Dubai is one of the biggest real estate markets in the world. Initially, there were very strict rules that barred foreigners from owning properties. However, the 2002 Freehold law gave foreigners the right to buy, sell or rent property without special regulation or permission. Since then, the real estate market has experienced unprecedented growth.
Even though over eighty percent of Dubai’s population comprises of expats, most of them do not own property. This is because most expats are not sure about how long they are going to stay in the city. Also, the 25% deposit required in the purchase of property is another major reason why most expatriates prefer to rent. Nevertheless, buying a property in Dubai is an excellent investment option.
There are three main types of property you can buy in Dubai. These include;
1. Freehold/Musataha properties
A freehold property gives you full ownership of the property for an unspecified length of time. In the 2002 freehold laws, the government of Dubai introduced the Freedom Decree. According to the decree, freehold ownership applies to land or building and is absolute and not restricted by time.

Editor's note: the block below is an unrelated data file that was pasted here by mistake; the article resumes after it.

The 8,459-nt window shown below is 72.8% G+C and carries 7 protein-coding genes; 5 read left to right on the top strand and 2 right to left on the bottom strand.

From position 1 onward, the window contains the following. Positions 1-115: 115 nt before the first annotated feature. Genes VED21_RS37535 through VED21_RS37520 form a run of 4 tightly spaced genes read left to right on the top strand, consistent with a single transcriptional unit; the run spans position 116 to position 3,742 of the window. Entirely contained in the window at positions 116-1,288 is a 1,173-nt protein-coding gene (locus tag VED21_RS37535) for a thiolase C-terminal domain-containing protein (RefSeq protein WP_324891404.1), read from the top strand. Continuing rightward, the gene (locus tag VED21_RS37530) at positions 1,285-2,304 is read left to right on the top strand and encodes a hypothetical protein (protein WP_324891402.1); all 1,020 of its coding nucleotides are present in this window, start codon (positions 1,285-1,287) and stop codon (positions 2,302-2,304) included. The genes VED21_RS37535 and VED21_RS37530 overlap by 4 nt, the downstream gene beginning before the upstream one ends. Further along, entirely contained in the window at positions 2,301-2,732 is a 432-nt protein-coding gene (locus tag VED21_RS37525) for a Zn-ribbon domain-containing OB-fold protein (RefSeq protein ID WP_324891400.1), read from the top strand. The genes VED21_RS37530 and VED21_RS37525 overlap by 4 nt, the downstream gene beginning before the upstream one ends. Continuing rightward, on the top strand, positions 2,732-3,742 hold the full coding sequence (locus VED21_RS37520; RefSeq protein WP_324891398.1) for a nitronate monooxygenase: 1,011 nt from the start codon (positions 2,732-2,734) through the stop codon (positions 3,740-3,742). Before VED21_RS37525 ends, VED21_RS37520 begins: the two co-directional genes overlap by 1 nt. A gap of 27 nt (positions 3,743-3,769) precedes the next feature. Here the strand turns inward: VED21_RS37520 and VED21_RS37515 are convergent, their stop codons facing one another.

This is one of the most common and desirable ways of buying properties in Dubai even though it is a bit expensive. However, you will have the right to sell, rent or even pass on as an inheritance.
Some of the most common freehold areas include the Palm Jumeirah apartments, apartments in Downtown Dubai, apartments in Dubai Marina, Arabian Ranches Villas, etc. Each freehold area has its own rules and regulations.
If you are looking forward to purchasing a property in Dubai, you should buy Bluewaters Island apartments. This is one of the biggest off plan projects in Dubai. The biggest benefit of buying an off-plan property is the flexible payment terms it offers. Also, these properties are cheaper compared to finished units.
2. Leasehold/Usufruct property
Leasehold is another common way of buying property in Dubai. In this type of arrangement, you get the right to lease the property for a period of between 10 and 100 years. When the agreed time expires, the property is reverted to the landlord. Price appreciation decreases as the lease gets old. You can do anything with the property except to destroy it.
3. Commonhold/ Strata-titled Property
Commonhold properties are similar to condominiums in other countries. Just like in freehold properties, you can buy, sell or even pass it as an inheritance. However, you will be required to pay maintenance fees for the common areas.